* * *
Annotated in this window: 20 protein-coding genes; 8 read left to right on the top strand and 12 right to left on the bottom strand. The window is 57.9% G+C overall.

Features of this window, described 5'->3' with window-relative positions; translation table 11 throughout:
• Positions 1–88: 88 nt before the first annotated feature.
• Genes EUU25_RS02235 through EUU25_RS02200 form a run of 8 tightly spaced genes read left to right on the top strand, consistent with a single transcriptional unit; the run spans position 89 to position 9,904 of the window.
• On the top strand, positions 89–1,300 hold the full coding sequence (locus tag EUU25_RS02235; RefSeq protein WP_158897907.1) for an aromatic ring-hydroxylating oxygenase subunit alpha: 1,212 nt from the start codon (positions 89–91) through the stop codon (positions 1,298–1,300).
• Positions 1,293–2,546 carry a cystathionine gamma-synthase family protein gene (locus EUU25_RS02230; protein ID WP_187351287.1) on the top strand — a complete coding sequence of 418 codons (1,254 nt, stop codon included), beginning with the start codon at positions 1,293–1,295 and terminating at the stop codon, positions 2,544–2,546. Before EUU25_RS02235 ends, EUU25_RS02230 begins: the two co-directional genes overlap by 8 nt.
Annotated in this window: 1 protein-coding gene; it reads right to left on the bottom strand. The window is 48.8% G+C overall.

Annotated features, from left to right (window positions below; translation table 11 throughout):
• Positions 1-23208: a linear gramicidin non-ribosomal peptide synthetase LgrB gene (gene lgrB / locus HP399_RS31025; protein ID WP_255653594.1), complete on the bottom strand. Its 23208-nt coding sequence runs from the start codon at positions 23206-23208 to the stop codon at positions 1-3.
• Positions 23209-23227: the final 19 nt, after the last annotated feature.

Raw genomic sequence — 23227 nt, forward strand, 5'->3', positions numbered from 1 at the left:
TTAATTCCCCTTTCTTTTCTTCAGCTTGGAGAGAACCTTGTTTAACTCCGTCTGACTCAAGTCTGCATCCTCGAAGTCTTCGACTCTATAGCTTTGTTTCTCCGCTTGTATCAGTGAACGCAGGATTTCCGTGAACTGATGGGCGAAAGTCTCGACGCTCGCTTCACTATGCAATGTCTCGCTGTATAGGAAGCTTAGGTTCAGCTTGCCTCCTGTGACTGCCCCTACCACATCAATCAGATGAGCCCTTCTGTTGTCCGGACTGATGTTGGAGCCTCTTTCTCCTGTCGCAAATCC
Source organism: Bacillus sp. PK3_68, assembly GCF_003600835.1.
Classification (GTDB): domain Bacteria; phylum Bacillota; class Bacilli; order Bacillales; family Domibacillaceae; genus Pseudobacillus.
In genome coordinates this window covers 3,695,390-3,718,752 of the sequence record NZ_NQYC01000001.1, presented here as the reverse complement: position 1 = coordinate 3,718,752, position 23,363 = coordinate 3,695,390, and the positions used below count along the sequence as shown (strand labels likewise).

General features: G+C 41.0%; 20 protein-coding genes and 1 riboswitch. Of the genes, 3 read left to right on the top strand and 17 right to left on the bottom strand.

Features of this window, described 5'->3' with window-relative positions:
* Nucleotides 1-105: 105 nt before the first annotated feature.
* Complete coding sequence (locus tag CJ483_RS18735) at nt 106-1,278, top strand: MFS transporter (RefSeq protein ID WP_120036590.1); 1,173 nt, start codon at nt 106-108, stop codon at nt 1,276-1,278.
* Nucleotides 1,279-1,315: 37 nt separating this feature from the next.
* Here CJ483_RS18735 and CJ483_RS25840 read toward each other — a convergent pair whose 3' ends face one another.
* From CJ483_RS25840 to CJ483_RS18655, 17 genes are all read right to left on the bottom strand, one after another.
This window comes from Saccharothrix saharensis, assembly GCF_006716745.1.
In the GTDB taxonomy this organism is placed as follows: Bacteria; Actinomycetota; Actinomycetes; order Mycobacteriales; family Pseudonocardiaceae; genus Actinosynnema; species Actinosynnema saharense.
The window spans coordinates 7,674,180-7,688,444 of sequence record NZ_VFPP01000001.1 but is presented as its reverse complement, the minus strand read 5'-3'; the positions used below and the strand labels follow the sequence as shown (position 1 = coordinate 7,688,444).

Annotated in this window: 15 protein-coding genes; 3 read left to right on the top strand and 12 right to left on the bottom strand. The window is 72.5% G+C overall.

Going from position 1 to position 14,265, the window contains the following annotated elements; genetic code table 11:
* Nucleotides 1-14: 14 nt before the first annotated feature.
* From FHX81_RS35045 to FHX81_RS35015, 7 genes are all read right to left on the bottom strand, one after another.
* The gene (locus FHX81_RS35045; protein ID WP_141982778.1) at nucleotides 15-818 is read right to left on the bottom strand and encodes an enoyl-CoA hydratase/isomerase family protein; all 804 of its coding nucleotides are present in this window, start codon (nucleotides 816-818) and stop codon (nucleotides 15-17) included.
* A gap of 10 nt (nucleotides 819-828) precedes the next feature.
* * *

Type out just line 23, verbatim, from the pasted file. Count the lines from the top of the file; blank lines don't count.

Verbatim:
This window comes from Saccharothrix saharensis, assembly GCF_006716745.1.